Verse-by-Verse Bible Commentary

John 2:1

On the third day there was a wedding in Cana of Galilee, and the mother of Jesus was there;
New American Standard Version

Bible Study Resources

Concordances:
Nave's Topical Bible - Cana;   Jesus, the Christ;   Marriage;   Mary;   Miracles;   Water;   Scofield Reference Index - Miracles;   Thompson Chain Reference - Cana;   Feasts;   Mary;   Social Functions;   Social Life;   Wedding Feasts;   Torrey's Topical Textbook - Galilee;   Marriage;  
Dictionaries:
American Tract Society Bible Dictionary - Cana;   Feasts;   Bridgeway Bible Dictionary - Galilee;   Grapes;   John, gospel of;   Marriage;   Miracles;   Palestine;   Baker Evangelical Dictionary of Biblical Theology - Joy;   Miracle;   Charles Buck Theological Dictionary - Marriage;   Easton Bible Dictionary - Advocate;   Cana;   Entertain;   Marriage-Feasts;   Wine;   Fausset Bible Dictionary - Banquets;   Jesus Christ;   John, the Gospel According to;   Nazareth;   Zaretan;   Holman Bible Dictionary - Banquet;   Cana;   Capernaum;   Fulfill;   John, the Gospel of;   Mary;   Sacrifice and Offering;   Sign;   Water;   Hastings' Dictionary of the Bible - Cana;   Joy;   Marriage;   Mary;   Hastings' Dictionary of the New Testament - Apostles;   Bethabara ;   Brotherhood (2);   Cana ;   Celibacy (2);   Common Life;   Dates (2);   Guest;   Happiness;   Influence;   John (the Apostle);   Joy (2);   Loneliness;   Marriage;   Marriage (Ii.);   Mary, the Virgin;   Numbers (2);   Pleasure;   Possession;   Reality;   Sea of Galilee;   Toleration, Tolerance;   Wealth (2);   Worldliness (2);   Morrish Bible Dictionary - Cana of Galilee ;   John, the Gospel by;   Marriage;   Melchisedec, Melchizedek ;   Miracles;   New Testament;   The Hawker's Poor Man's Concordance And Dictionary - Cana;   People's Dictionary of the Bible - Chief parables and miracles in the bible;   Nazareth;   Smith Bible Dictionary - Ca'na;   Naz'areth;   Watson's Biblical & Theological Dictionary - Cana;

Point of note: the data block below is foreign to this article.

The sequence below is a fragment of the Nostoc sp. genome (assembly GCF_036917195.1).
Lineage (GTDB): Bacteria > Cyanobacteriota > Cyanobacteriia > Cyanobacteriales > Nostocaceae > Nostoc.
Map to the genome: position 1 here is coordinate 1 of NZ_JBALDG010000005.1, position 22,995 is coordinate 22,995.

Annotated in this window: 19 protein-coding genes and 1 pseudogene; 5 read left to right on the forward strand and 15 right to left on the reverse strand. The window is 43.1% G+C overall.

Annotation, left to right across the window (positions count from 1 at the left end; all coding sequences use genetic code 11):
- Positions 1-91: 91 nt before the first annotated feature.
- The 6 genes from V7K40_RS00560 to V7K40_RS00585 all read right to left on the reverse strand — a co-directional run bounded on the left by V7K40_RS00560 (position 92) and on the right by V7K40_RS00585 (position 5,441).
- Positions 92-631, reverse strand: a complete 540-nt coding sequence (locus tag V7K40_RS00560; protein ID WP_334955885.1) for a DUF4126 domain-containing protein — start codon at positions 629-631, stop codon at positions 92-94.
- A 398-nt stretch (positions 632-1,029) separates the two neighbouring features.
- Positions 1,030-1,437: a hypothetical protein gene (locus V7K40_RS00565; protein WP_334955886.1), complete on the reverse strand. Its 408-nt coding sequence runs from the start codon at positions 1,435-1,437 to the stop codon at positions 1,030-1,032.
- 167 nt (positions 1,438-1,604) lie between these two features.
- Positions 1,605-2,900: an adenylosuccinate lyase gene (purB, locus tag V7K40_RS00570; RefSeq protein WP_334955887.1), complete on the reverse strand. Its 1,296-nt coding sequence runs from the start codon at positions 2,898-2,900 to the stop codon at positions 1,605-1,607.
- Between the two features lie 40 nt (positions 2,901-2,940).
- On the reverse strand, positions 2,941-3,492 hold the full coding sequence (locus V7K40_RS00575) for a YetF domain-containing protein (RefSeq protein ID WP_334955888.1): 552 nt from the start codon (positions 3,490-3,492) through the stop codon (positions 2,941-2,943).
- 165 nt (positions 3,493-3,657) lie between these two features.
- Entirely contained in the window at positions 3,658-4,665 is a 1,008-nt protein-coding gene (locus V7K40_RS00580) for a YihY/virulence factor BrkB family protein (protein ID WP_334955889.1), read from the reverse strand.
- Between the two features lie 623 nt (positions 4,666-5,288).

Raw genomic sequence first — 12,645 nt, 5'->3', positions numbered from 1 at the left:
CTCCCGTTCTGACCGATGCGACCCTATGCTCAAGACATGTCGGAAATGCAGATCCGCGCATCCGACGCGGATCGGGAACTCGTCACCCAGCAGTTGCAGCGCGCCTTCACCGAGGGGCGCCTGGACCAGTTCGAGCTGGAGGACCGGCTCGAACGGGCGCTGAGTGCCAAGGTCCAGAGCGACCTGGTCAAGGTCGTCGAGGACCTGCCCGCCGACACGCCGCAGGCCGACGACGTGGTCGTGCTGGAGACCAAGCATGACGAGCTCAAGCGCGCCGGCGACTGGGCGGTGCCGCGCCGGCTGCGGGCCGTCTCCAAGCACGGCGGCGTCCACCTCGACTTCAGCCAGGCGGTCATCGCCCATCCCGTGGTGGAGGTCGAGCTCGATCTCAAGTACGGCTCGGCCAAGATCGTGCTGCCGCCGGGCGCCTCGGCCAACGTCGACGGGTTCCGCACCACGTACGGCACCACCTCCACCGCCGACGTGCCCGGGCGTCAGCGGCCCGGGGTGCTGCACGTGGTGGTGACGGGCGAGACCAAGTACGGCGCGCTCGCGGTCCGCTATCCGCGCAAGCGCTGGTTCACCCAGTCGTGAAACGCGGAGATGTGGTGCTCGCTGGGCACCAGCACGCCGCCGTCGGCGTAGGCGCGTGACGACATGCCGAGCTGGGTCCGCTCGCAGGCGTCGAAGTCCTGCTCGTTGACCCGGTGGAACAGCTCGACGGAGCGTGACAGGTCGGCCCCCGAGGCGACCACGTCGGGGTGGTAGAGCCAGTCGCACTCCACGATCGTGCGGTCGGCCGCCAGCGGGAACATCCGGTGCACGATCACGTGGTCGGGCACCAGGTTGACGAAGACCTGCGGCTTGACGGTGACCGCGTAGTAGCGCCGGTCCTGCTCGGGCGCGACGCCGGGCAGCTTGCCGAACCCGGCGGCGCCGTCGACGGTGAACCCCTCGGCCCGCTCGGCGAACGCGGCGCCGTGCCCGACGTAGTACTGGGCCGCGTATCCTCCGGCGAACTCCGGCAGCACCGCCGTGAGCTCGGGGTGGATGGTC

Encyclopedias:
Condensed Biblical Cyclopedia - Jesus of Nazareth;   International Standard Bible Encyclopedia - Bethany;   Cana of Galilee;   Joy;   Mary;   Uncleanness;   Woman;   The Jewish Encyclopedia - Marriage;   Paraclete;   Psalmomancy;  

Adam Clarke Commentary

Cana of Galilee - This was a small city in the tribe of Asher, Joshua 19:28, and by saying this was Cana of Galilee, the evangelist distinguishes it from another Cana, which was in the tribe of Ephraim, in the Samaritan country. See Joshua 16:8; Joshua 17:9.

Some suppose that the third day, mentioned here, refers to the third day of the marriage feast: such feasts lasting among the Jews seven days. See Judges 14:12, Judges 14:17, Judges 14:18, and Bishop Pearce.

The mother of Jesus was there - Some of the ancients have thought that this was the marriage of John the evangelist, who is supposed to have been a near relative of our Lord. See the sketch of his life prefixed to these notes.

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Bibliographical Information
Clarke, Adam. "Commentary on John 2:1". "The Adam Clarke Commentary". https://www.studylight.org/commentaries/acc/john-2.html. 1832.

Albert Barnes' Notes on the Whole Bible

And the third day - On the third day after his conversation with Nathanael.